When microlighting, and especially Dragonflying, offers flexibility to fly from anywhere practical (trailering, storing at home, even transporting with a family car), it seems a bit silly to go a huge distance to fly. So I am looking at fields and clubs closer to home.

Can anybody recommend somewhere, please?


G-INFO pics

I don't like the picture they have of my Dragonfly on G-INFO, as it looks very stripped-down. So I have asked them to put these three on for me instead.

Tuesday, 3 March 2009

Quantum of Solace

This is the Quantum I have been doing my flying revision in, both for dual and solo, having consolidated in the Dragonfly; the Quantum is what I will be tested in. It has a glorious wing, which is far easier to land than the GT450...and quite honestly, if I had started in the Q'tum, I think I would have soloed a lot earlier. Mastering the GT flare and round-out is a bit of a rite of passage , and probably a very good place to start. I sort of feel that if you can land a GT, you will probably be pretty good on anything else.

The GT 450 is a bit of a thoroughbred, so appeals to both schools and students. I am not certain why schools like it, but students will undoubtedly think that they are getting the best machine available and at twenty-something grand a piece, this might be their only chance to fly one. I imagine that being a top of the range machine gives it kudos in any school's hangar.
Whatever the merits of the GT450 - to my mind a Formula 1 machine, I have always been a Ford Prefect kind of bloke, so give me something less full of itself anyday. To be fair, though, it wasn't so long ago that the Q'tum was top of the line itself and it has certainly proved itself and holds its value. If I was going to get a two seater and didn't already have a Dragonfly, I would get one of these.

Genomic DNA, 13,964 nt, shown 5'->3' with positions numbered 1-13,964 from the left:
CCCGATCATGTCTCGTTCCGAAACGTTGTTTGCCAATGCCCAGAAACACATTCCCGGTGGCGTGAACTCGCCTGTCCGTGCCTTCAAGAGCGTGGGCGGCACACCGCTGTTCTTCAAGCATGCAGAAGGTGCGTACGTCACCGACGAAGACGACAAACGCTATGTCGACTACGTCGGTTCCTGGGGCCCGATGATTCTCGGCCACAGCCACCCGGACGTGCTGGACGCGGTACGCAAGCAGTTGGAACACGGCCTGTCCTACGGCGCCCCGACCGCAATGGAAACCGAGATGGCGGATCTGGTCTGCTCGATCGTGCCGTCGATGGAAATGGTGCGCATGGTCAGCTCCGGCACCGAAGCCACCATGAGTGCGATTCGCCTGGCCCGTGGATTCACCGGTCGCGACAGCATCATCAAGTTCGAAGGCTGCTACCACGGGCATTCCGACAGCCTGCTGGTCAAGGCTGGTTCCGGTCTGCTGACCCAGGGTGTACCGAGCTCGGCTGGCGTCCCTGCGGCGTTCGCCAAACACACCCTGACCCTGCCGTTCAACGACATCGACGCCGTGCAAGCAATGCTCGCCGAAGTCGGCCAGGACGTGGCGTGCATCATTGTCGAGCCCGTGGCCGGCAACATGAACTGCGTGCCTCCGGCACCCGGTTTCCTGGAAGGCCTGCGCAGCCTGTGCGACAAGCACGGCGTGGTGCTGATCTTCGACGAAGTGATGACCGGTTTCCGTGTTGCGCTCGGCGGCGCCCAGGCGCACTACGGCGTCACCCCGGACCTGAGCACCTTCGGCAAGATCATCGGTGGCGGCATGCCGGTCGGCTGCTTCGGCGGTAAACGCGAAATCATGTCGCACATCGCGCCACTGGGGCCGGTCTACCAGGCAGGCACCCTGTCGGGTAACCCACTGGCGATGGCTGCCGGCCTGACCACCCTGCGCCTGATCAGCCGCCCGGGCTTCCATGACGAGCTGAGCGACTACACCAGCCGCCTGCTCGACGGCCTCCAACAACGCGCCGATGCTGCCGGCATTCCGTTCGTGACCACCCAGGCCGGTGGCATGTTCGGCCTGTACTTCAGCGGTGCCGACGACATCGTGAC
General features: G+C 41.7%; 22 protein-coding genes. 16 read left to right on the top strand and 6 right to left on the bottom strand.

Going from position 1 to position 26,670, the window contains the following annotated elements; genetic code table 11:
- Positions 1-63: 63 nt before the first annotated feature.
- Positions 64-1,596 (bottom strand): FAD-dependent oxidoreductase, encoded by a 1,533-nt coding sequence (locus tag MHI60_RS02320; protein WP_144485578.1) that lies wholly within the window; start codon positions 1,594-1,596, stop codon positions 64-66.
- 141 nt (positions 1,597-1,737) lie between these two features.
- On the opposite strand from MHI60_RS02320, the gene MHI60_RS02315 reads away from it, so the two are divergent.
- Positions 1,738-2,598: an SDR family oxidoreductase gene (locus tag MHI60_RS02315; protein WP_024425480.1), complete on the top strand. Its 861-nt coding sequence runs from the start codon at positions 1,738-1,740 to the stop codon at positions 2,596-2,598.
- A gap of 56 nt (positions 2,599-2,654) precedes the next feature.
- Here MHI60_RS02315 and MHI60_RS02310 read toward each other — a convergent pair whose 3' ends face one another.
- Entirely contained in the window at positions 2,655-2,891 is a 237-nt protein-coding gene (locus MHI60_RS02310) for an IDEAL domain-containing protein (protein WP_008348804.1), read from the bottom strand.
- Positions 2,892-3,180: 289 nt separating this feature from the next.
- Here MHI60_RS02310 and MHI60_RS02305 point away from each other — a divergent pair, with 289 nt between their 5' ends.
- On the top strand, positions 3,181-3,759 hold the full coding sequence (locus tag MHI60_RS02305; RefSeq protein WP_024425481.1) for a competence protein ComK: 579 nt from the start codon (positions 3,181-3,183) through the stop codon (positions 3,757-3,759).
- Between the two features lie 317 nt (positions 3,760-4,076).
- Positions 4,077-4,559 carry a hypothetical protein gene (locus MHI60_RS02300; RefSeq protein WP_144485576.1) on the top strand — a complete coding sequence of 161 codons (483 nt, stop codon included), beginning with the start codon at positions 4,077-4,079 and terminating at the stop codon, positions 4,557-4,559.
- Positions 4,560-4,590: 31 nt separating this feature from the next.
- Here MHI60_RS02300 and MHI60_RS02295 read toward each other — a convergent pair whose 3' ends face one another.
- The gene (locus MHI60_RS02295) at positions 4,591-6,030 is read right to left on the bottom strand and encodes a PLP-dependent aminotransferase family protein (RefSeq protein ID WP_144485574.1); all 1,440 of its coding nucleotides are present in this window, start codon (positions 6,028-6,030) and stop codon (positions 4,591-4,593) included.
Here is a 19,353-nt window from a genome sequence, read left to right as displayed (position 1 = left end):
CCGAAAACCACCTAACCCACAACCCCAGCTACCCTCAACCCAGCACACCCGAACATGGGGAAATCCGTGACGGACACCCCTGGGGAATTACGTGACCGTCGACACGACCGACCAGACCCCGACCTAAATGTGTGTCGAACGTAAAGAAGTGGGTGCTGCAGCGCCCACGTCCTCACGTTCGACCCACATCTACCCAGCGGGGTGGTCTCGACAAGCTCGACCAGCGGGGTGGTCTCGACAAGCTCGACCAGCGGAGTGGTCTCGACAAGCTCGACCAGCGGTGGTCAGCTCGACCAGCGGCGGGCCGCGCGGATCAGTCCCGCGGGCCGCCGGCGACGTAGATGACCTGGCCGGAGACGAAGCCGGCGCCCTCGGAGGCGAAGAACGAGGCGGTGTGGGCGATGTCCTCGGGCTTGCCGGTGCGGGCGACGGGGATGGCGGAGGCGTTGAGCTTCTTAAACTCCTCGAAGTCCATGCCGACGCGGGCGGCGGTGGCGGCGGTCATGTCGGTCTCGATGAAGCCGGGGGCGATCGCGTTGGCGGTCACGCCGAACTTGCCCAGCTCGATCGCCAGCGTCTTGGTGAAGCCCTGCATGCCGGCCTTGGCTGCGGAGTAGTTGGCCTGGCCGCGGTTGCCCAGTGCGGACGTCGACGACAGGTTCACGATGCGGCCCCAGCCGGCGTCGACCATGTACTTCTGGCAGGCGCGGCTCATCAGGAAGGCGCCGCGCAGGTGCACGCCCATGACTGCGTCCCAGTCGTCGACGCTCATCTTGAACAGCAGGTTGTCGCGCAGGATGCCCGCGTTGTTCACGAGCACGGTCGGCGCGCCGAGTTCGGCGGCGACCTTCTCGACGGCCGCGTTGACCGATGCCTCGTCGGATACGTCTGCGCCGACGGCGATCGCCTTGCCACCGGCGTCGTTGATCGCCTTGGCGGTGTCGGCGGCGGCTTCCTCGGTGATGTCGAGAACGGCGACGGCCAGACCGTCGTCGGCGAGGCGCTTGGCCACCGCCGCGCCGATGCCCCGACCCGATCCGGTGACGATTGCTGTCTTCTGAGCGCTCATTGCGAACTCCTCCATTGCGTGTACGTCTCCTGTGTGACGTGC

The cross-wind yesterday was very challenging and a friend of mine who must be due to solo soon, didn't, and as I landed, I thought to myself, "Phew, that was really tough, you wouldn't want to solo in that"...and then realised that I just had done....which is a measure of how far I have come! Each tricky approach made me feel like calling it a day.......but as my wheels touched down on the numbers, I felt an urge to do rolled again.

Neill seems pretty confident that if the weather is kind, I shall get my licence this month.

Monday, 2 March 2009

Flying Watts-its!

A highlight of this weekend was watching two successive days of tests by Flylight's designers on their electric aircraft: a Lazair with twin props and a Dragonfly with a feathered prop which unfurls on start-up and feathers when turned off. Unfortunately, as I was taxying a Quantum during the Lazair test, I didn't have a camera to hand to catch it, but I later got a few fuzzy pics of both aircraft in the hangar with my phone camera. Photos of the Dragonfly in flight, taken by staff photographers, Mark and Dan, however, were excellent and these come courtesy of Ben Ashman.

My hangar shots are below: